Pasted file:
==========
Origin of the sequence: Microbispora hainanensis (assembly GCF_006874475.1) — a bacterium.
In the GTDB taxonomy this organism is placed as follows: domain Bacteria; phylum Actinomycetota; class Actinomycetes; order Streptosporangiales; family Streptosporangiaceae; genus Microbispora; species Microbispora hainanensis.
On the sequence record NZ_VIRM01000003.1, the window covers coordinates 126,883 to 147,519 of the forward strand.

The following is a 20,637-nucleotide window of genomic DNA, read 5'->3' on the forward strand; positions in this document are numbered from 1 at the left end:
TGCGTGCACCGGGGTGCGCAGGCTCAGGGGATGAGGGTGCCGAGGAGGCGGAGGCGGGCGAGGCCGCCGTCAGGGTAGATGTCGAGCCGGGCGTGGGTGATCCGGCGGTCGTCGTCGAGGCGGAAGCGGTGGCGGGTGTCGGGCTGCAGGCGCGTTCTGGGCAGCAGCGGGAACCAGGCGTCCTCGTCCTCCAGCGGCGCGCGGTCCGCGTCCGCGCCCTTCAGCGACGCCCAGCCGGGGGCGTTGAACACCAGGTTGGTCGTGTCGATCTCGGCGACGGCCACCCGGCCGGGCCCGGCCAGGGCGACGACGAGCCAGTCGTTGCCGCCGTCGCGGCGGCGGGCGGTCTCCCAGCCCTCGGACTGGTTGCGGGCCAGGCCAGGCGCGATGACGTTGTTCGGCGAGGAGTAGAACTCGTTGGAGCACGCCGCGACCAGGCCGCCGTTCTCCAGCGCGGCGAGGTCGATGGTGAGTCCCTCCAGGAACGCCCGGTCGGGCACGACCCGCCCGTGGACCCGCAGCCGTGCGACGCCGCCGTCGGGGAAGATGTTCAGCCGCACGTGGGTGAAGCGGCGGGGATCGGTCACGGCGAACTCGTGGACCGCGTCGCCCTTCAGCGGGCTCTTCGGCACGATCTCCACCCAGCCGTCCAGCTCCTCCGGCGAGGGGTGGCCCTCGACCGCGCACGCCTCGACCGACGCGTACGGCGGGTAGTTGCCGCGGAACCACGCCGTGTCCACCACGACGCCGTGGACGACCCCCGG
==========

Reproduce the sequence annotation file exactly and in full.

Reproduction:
Origin of the sequence: Microbispora hainanensis (assembly GCF_006874475.1) — a bacterium.
In the GTDB taxonomy this organism is placed as follows: domain Bacteria; phylum Actinomycetota; class Actinomycetes; order Streptosporangiales; family Streptosporangiaceae; genus Microbispora; species Microbispora hainanensis.
On the sequence record NZ_VIRM01000003.1, the window covers coordinates 126,883 to 147,519 of the forward strand.

The following is a 20,637-nucleotide window of genomic DNA, read 5'->3' on the forward strand; positions in this document are numbered from 1 at the left end:
TGCGTGCACCGGGGTGCGCAGGCTCAGGGGATGAGGGTGCCGAGGAGGCGGAGGCGGGCGAGGCCGCCGTCAGGGTAGATGTCGAGCCGGGCGTGGGTGATCCGGCGGTCGTCGTCGAGGCGGAAGCGGTGGCGGGTGTCGGGCTGCAGGCGCGTTCTGGGCAGCAGCGGGAACCAGGCGTCCTCGTCCTCCAGCGGCGCGCGGTCCGCGTCCGCGCCCTTCAGCGACGCCCAGCCGGGGGCGTTGAACACCAGGTTGGTCGTGTCGATCTCGGCGACGGCCACCCGGCCGGGCCCGGCCAGGGCGACGACGAGCCAGTCGTTGCCGCCGTCGCGGCGGCGGGCGGTCTCCCAGCCCTCGGACTGGTTGCGGGCCAGGCCAGGCGCGATGACGTTGTTCGGCGAGGAGTAGAACTCGTTGGAGCACGCCGCGACCAGGCCGCCGTTCTCCAGCGCGGCGAGGTCGATGGTGAGTCCCTCCAGGAACGCCCGGTCGGGCACGACCCGCCCGTGGACCCGCAGCCGTGCGACGCCGCCGTCGGGGAAGATGTTCAGCCGCACGTGGGTGAAGCGGCGGGGATCGGTCACGGCGAACTCGTGGACCGCGTCGCCCTTCAGCGGGCTCTTCGGCACGATCTCCACCCAGCCGTCCAGCTCCTCCGGCGAGGGGTGGCCCTCGACCGCGCACGCCTCGACCGACGCGTACGGCGGGTAGTTGCCGCGGAACCACGCCGTGTCCACCACGACGCCGTGGACGACCCCCGG